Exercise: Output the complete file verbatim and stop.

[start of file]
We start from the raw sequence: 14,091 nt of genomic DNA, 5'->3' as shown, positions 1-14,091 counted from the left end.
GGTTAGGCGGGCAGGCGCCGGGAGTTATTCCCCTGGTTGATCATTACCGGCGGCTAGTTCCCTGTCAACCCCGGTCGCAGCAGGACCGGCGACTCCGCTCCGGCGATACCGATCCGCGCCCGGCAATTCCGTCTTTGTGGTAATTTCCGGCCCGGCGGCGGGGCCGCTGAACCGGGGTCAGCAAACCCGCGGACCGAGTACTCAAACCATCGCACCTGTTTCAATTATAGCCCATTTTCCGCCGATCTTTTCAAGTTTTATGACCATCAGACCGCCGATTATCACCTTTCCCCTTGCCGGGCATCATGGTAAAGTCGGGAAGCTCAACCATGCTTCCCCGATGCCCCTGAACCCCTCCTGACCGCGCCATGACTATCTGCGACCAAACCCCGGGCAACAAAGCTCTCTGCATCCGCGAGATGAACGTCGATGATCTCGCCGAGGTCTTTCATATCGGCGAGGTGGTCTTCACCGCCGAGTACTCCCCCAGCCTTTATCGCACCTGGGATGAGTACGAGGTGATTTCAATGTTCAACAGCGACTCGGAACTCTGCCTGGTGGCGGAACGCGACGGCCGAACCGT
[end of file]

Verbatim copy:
We start from the raw sequence: 14,091 nt of genomic DNA, 5'->3' as shown, positions 1-14,091 counted from the left end.
GGTTAGGCGGGCAGGCGCCGGGAGTTATTCCCCTGGTTGATCATTACCGGCGGCTAGTTCCCTGTCAACCCCGGTCGCAGCAGGACCGGCGACTCCGCTCCGGCGATACCGATCCGCGCCCGGCAATTCCGTCTTTGTGGTAATTTCCGGCCCGGCGGCGGGGCCGCTGAACCGGGGTCAGCAAACCCGCGGACCGAGTACTCAAACCATCGCACCTGTTTCAATTATAGCCCATTTTCCGCCGATCTTTTCAAGTTTTATGACCATCAGACCGCCGATTATCACCTTTCCCCTTGCCGGGCATCATGGTAAAGTCGGGAAGCTCAACCATGCTTCCCCGATGCCCCTGAACCCCTCCTGACCGCGCCATGACTATCTGCGACCAAACCCCGGGCAACAAAGCTCTCTGCATCCGCGAGATGAACGTCGATGATCTCGCCGAGGTCTTTCATATCGGCGAGGTGGTCTTCACCGCCGAGTACTCCCCCAGCCTTTATCGCACCTGGGATGAGTACGAGGTGATTTCAATGTTCAACAGCGACTCGGAACTCTGCCTGGTGGCGGAACGCGACGGCCGAACCGT